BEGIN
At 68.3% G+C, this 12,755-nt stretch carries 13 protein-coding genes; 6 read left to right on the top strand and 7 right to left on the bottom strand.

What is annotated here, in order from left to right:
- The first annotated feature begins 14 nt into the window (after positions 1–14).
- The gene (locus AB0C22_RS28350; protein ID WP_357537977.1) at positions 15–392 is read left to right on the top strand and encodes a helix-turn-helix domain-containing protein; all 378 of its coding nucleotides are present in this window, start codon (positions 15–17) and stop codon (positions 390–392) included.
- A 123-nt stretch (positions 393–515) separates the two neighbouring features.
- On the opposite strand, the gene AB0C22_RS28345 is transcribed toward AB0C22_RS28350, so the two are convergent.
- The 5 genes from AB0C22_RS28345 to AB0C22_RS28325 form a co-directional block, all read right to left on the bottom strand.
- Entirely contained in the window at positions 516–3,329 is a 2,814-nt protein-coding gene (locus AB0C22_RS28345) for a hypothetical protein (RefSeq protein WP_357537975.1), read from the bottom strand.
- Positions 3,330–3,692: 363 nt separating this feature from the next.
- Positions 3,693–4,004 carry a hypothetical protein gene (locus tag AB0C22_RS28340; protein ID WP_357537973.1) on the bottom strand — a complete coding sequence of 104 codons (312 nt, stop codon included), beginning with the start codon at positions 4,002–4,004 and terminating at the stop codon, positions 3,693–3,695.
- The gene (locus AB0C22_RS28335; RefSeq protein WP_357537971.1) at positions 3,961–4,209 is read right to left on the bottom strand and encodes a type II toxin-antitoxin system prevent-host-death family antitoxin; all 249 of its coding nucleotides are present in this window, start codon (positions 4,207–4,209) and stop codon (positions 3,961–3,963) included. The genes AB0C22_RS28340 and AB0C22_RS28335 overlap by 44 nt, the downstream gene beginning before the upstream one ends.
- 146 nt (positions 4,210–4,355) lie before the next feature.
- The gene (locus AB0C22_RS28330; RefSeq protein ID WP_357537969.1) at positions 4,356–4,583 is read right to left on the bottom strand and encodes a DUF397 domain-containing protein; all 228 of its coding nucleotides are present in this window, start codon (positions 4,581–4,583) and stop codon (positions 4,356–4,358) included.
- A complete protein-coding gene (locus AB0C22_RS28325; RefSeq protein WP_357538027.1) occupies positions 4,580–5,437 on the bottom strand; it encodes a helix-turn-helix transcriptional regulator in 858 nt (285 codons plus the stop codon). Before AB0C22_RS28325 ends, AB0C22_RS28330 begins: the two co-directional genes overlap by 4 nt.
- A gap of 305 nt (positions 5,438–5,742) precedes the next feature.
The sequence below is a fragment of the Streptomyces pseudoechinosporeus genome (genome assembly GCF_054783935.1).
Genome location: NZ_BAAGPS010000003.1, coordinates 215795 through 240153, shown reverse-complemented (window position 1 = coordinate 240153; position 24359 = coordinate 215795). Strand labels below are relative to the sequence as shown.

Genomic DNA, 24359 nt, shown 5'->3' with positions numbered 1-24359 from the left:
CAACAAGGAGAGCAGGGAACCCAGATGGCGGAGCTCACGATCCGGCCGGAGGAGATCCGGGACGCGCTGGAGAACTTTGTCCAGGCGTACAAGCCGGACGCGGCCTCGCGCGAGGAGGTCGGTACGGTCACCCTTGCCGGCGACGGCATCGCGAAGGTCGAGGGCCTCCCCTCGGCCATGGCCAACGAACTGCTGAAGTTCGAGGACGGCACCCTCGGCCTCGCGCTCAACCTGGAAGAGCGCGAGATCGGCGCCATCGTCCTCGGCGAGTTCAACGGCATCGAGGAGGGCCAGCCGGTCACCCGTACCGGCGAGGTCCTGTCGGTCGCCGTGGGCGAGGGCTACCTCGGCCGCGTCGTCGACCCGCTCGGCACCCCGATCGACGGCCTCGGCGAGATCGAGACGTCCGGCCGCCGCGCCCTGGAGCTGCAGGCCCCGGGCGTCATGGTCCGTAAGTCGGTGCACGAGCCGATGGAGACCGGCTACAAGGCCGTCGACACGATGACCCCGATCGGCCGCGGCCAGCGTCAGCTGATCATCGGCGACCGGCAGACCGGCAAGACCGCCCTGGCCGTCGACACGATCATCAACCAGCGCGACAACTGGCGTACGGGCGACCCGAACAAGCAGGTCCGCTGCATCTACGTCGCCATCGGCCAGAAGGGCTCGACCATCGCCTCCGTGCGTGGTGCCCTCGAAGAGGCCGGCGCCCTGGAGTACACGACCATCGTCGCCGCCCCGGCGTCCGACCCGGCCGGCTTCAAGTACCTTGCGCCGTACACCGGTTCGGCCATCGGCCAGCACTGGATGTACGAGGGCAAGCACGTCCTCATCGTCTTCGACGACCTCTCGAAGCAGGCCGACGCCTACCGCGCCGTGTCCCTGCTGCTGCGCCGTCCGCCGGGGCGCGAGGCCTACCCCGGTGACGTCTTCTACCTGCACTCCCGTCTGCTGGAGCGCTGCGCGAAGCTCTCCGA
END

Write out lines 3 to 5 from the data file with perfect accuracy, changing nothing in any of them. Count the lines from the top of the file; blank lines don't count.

- The first annotated feature begins 14 nt into the window (after positions 1–14).
- The gene (locus AB0C22_RS28350; protein ID WP_357537977.1) at positions 15–392 is read left to right on the top strand and encodes a helix-turn-helix domain-containing protein; all 378 of its coding nucleotides are present in this window, start codon (positions 15–17) and stop codon (positions 390–392) included.
- A 123-nt stretch (positions 393–515) separates the two neighbouring features.